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Whipple, William (1730-1785) to John Langdon

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Gilder Lehrman Collection #: GLC03269 Author/Creator: Whipple, William (1730-1785) Place Written: Baltimore, Maryland Type: Autograph letter signed Date: 24 December 1776 Pagination: 3 p. : docket ; 32 x 20.2 cm.

Summary of Content: Written by New Hampshire Continental Congressman Whipple, a Declaration of Independence signer, to Langdon agent for Continental prizes and superintendent of the construction of several ships of war. Langdon had resigned his Congressional seat in June 1776. Wrote last letter to Langdon a day or two before Congress adjourned on 11 December 1776. Says they started meeting in Baltimore on 20 December 1776. Claims the British approach sparked a panic except for the Tories "of which you know there are not a small number." Heard that enemy troops have made it to Burlington, New Jersey. Because of the loss of Fort Washington and the ending of enlistments, the army could not stop the British. Says that General Washington's army is growing though. Delves into other army matters. Says accounts from France are favorable. Has not been able to get dimensions of ship being built in New Hampshire. Hopes to procure two or three small vessels to send iron northward to ballast the ship. Says iron and flour are cheaper in Baltimore than in Philadelphia. Written a day before Washington's attack on Trenton.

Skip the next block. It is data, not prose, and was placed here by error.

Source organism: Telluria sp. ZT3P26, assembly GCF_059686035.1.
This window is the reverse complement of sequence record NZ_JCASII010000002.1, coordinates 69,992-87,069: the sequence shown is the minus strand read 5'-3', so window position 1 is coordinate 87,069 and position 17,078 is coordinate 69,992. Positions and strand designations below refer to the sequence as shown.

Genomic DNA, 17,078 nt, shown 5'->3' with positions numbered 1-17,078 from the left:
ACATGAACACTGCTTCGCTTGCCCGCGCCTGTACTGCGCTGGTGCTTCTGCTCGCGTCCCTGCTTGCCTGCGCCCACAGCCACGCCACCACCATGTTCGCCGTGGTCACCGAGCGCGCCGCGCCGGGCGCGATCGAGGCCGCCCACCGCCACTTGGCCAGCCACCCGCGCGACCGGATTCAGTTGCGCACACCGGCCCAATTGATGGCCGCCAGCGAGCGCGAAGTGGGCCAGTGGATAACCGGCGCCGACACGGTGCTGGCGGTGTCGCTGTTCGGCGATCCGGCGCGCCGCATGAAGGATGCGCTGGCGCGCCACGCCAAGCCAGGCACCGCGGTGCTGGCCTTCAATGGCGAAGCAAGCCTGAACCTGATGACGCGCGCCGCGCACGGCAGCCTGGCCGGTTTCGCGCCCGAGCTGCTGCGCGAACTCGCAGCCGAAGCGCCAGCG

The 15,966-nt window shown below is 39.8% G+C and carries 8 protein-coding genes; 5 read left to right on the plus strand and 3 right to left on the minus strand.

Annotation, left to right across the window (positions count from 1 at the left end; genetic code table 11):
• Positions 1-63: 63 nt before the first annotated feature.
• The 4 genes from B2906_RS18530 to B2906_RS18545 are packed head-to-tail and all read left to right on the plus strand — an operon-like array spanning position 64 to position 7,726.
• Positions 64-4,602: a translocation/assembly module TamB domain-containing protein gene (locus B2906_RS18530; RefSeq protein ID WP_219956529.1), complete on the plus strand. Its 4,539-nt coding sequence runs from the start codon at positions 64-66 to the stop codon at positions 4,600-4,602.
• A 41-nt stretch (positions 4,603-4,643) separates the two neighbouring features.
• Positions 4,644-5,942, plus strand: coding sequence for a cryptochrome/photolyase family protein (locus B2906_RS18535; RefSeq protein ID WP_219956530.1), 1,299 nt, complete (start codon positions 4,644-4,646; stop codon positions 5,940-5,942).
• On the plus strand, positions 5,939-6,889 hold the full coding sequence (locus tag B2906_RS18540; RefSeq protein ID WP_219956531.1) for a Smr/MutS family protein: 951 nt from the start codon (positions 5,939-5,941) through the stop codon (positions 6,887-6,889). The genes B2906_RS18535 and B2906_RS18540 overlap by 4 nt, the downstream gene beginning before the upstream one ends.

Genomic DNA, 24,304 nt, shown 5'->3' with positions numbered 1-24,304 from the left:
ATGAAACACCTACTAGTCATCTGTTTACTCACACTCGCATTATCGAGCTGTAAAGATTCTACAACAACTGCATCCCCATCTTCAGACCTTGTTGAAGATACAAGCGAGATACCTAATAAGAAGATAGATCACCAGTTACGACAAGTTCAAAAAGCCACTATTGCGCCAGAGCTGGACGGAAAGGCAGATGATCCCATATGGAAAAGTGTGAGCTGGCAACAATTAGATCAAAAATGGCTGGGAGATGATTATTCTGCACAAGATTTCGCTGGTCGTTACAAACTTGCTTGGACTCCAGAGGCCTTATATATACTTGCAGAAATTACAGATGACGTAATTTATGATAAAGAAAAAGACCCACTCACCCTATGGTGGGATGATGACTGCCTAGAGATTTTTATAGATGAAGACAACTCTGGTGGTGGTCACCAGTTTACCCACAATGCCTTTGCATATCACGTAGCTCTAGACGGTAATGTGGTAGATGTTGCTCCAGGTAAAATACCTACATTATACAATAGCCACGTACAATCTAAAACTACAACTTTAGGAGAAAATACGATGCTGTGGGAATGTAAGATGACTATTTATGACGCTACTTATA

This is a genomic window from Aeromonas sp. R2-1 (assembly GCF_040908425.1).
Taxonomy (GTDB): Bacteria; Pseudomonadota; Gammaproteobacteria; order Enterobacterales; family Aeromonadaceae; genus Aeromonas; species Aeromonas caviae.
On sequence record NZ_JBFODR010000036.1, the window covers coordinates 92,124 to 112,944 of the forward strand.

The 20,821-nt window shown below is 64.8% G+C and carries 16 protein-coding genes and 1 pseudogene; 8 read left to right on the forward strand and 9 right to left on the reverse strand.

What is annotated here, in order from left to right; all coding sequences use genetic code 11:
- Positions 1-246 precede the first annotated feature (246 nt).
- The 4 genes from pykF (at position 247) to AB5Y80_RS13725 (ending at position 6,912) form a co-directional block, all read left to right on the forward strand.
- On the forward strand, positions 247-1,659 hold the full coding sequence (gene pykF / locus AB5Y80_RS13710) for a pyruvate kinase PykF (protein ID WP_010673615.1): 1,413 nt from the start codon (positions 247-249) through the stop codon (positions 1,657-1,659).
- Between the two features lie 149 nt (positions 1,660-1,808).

Background Information: Langdon was a signer of the U.S. Constitution, a U.S. Senator from 1789-1800 (and the first president pro-tempore in 1789), and Governor of New Hampshire 1805-1808 and 1810-1811.

People:

Historical Era: American Revolution, 1763-1783

Subjects: Revolutionary WarAmerican StatesmenContinental CongressCongressLoyalistGlobal History and US Foreign PolicyGlobal History and US Foreign PolicyRefugeesMilitary HistoryRecruitmentContinental ArmyRevolutionary War GeneralPresidentFranceMaritimeNavyTransportationMerchants and TradeCommerceWheatMilitary ProvisionsDiet and nutritionFinance

Sub Era: The War for Independence

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